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It gives me great pleasure to present Innovations for Poverty Action’s first annual report. Despite the world financial crisis, IPA grew remarkably in 2009. This year we managed about $18 million in research grants, a 40 percent increase from 2008. This comes partly from the inclusion of new researchers, partly from the increase in projects with existing researchers, and last but not least the inclusion of scale-up efforts into IPA’s core activities. In just eight years we’ve grown from a small group of researchers into an established organization, managing more than 200 research projects in 31 countries with a staff of over 250. Today, more than 30 research affiliates — professors at some of the leading institutions of higher education in the world — turn to us to implement and manage their projects. For our researchers and our donors, the greatest satisfaction comes from knowing that the value of our work will continue to increase many times over through more effective anti-poverty p...
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Annual Report
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July 01, 2009
English
In order to study the impact of microcredit on entrepreneurs in Manila, the authors worked with a lender in Manila who undertook an expansion by randomly accepting some marginally credit-worthy loan applications. The researchers conducted a follow-up survey to measure the effects of this credit expansion on borrowing, business, and social outcomes. Compared to marginally credit-worthy applicants who did not receive approval of their loans, there is some evidence that the business profits of those in the treatment group increased. Households given the opportunity to borrow invested less in the target business, spent less on labor, and substituted away from formal insurance. These effects were stronger for male and higher-income entrepreneurs. Together, the results suggest that microcredit works broadly through risk management and investment at the household level, rather than directly through business investment as is typically claimed.
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Brief
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July 01, 2009
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This paper studies the economic and health impacts of the 2007 Kenyan Presidential Election crisis. Over the two months of civil conflict that immediately followed the election, we observe sizeable downfalls in income, expenditure, and consumption for a broad segment of the rural population. This suggests households were unable to smooth over the shock. We also find that the crisis increased the likelihood that women who supply transactional sex chose to engage in unprotected sex, increasing the risk of HIV/AIDS transmission. These results suggest that social unrest is an important channel through which political instability can affect long-term outcomes and development.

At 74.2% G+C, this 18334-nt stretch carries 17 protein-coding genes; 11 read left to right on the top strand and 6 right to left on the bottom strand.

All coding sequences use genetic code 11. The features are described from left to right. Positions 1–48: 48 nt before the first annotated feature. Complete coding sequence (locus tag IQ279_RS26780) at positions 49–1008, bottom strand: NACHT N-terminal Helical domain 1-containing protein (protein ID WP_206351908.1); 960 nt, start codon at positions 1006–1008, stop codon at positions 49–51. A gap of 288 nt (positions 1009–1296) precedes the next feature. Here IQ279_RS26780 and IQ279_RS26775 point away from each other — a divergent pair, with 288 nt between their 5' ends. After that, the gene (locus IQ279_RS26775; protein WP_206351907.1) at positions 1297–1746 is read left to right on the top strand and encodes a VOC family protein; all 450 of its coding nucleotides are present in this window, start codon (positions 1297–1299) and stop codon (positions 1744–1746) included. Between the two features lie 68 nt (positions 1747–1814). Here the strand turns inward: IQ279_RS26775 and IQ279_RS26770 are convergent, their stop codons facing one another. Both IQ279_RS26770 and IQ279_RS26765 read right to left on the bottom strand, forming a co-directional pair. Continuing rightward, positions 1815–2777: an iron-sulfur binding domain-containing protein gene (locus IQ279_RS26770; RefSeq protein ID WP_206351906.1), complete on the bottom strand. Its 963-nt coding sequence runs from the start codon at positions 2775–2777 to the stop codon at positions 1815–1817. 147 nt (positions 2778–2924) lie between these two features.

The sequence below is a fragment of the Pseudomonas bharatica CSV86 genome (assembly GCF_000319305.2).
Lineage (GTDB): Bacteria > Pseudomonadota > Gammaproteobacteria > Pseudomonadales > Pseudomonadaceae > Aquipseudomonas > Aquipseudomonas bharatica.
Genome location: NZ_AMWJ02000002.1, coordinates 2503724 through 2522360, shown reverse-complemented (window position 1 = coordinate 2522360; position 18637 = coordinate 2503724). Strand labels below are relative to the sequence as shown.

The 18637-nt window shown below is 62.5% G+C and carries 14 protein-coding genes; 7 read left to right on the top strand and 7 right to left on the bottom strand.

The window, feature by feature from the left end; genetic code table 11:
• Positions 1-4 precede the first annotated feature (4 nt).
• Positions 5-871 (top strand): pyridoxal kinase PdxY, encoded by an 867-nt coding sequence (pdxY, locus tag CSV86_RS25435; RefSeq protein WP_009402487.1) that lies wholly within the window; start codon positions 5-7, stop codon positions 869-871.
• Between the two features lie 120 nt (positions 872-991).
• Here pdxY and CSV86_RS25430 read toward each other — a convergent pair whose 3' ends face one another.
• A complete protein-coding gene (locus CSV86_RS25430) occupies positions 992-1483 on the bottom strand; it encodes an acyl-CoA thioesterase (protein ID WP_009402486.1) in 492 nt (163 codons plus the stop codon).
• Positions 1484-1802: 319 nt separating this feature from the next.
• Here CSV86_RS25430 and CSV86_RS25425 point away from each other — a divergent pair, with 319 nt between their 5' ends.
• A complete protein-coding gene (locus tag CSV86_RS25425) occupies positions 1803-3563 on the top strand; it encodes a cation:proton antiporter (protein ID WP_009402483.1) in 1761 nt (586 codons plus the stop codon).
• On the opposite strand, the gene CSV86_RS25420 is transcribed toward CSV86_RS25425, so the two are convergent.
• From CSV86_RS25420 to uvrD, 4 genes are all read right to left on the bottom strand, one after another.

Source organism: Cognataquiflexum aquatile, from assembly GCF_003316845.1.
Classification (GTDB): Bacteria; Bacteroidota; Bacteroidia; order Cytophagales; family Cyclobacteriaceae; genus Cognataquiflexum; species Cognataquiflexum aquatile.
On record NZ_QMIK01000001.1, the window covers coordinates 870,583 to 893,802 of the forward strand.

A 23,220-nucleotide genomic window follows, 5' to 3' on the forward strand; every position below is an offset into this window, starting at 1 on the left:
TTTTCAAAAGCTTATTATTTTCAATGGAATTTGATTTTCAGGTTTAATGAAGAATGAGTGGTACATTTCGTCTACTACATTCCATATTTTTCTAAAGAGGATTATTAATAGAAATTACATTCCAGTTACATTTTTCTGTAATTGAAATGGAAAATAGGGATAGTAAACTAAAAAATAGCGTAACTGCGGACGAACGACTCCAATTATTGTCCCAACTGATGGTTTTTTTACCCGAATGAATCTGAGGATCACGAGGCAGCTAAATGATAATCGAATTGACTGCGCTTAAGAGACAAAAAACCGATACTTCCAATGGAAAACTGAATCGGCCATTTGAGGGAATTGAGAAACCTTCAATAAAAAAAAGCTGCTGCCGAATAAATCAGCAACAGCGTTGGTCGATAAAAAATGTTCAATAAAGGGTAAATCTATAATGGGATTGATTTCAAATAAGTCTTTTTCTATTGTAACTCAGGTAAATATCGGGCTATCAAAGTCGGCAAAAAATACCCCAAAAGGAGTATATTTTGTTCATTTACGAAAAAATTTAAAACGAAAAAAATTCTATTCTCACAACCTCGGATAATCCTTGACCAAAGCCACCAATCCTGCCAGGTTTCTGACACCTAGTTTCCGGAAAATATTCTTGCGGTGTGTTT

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Published Paper
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June 01, 2009
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Microcredit has spread rapidly since its beginnings in the late 1970s, but whether and how much it helps the poor is the subject of intense debate. Despite high hopes for microcredit’s potential to transform the lives of the poor, there is a lack of concrete evidence demonstrating its impact. Skeptics fear that microfinance is displacing more effective anti-poverty measures or even contributing to longterm poverty via over indebtedness. This paper reports on the first randomized evaluation of the impact of introducing microcredit in a new market. Based on a survey of slums in Hyderabad, India, the authors find mixed results on a range of impact measures.   Full published paper is available here.
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May 01, 2009
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This paper presents a randomized field experiment on community-based monitoring of public primary health care providers in Uganda. Through two rounds of village meetings, localized nongovernmental organizations encouraged communities to be more involved with the state of health service provision and strengthened their capacity to hold their local health providers to account for performance. A year after the intervention, treatment communities are more involved in monitoring the provider, and the health workers appear to exert higher effort to serve the community. We document large increases in utilization and improved health outcomes—reduced child mortality and increased child weight—that compare favorably to some of the more successful community-based intervention trials reported in the medical literature
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Published Paper